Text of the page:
This blog post was written by Robert Droy and is his personal point of view
I get used to reading articles that are patronising to Disabled People. Unfortunately it’s just a price we have to pay if we want to read a newspaper or surf the internet. However an article in today’s Guardian was different in that I found it rather patronising about personal assistants or as the Guardian calls them ‘care workers’ .
Let me be clear this is in no way meant to be a personal attack on the author. Many of the points the author made regarding staff receiving adequate wages and the commitment that many staff put into their work, I wholly agree with. However phrases like ‘noble’ and ‘incredible’ and ‘devoted her whole life to….’ were quite jarring to me. It sounds like the member of staff was very good at her job and was committed, but she was just a member of staff. She wasn’t a hero or a saint. She shouldn’t have devoted her life to the job. My Personal Assistants are great at their job but they haven’t devoted their life to supporting me and neither should they. They should however have their work recognised and rewarded appropriately.
This brings me on to another quote from the article – ‘Caring is often a thankless task’ . Well, so is mending the photocopier, so is emptying other people’s bins, so is dealing with a drunk person after closing time. Many of us have jobs that are thankless but should we expect gratitude just for doing our job? I feel this is where the author got confused between caring and care work. People who are paid to support Disabled People (personal assistants / ‘care workers’ ) are distinct from carers who are normally friends or family who are providing unpaid care to the Disabled Person. Both these groups are vital in the modern social care system but they have different needs and support to undertake their responsibilities.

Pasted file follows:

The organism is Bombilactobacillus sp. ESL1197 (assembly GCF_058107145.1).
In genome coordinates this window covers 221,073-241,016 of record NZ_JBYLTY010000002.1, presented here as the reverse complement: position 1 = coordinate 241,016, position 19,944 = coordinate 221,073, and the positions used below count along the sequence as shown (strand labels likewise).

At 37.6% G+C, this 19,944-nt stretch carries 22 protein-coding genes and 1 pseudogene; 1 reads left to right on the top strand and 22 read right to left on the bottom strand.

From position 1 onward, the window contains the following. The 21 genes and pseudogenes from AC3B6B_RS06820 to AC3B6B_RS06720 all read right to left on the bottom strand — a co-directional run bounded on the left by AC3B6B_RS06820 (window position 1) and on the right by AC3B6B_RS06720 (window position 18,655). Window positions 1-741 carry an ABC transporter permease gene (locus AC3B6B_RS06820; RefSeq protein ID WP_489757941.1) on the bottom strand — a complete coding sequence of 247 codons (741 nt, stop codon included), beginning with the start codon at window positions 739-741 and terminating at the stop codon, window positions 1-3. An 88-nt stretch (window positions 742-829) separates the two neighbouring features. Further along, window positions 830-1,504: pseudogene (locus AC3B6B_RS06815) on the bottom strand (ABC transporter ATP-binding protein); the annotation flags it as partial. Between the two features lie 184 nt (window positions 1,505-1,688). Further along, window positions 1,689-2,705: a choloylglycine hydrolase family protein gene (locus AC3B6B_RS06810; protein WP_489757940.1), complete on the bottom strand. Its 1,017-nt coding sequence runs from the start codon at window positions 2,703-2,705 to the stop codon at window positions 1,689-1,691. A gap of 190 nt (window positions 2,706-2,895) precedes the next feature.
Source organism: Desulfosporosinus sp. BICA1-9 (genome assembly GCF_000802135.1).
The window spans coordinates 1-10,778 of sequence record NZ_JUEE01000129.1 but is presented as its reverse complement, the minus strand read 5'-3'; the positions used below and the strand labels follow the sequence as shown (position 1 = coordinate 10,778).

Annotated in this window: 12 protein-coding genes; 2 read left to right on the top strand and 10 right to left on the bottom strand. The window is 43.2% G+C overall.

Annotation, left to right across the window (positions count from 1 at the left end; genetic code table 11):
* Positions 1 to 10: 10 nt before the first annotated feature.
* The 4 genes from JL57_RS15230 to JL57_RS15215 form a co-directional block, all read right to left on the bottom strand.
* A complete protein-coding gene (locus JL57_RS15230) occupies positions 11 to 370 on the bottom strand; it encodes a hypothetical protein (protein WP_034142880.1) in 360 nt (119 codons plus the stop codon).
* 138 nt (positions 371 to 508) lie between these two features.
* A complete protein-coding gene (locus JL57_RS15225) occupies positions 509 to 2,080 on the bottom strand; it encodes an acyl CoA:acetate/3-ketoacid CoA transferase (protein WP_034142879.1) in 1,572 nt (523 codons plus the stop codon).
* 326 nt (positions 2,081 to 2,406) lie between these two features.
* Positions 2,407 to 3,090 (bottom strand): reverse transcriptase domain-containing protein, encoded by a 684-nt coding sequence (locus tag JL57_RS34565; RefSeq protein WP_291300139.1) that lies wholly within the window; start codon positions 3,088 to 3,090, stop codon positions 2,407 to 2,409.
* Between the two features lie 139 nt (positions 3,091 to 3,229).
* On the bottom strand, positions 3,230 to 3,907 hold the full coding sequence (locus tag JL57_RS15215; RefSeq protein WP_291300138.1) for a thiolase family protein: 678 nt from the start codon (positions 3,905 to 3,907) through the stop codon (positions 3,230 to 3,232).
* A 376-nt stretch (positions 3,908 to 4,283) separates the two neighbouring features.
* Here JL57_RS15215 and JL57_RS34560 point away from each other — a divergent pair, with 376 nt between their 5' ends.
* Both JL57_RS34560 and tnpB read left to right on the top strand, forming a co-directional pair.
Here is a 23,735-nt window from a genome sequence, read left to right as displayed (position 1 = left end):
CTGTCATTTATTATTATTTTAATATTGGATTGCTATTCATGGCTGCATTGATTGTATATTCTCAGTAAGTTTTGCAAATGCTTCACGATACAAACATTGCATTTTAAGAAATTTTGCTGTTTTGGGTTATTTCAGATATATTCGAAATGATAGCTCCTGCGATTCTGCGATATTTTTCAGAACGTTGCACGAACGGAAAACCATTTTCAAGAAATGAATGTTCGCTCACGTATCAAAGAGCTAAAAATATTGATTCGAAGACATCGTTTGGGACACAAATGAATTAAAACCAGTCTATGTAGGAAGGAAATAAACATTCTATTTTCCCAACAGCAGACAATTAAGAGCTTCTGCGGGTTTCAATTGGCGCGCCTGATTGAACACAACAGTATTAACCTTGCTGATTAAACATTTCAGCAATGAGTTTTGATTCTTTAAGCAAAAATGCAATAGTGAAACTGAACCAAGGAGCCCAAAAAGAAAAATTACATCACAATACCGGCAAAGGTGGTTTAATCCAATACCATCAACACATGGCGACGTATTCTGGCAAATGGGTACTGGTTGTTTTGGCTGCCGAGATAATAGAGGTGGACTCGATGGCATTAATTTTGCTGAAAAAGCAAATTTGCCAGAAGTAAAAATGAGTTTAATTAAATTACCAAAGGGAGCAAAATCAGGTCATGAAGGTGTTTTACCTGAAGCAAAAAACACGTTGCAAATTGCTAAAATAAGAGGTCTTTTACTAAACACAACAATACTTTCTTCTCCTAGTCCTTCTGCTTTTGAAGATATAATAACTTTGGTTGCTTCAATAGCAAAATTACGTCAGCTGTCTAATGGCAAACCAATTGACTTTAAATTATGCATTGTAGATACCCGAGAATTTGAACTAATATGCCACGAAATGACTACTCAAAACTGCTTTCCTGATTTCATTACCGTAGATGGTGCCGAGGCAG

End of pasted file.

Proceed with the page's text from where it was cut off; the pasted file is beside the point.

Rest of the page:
And after all this, we must never forget the wishes and preferences of the Disabled Person. How do they feel if their staff are held up as heroes and saints? Many Disabled People, including myself, may feel the staff are lucky to have a job at all. And that’s not because we’re ungrateful or don’t feel hard working staff should be recognised. It’s because we hear from our staff, how they enjoy their job, how they do feel recognised, or at the very least, how it’s better than working in McDonald’s.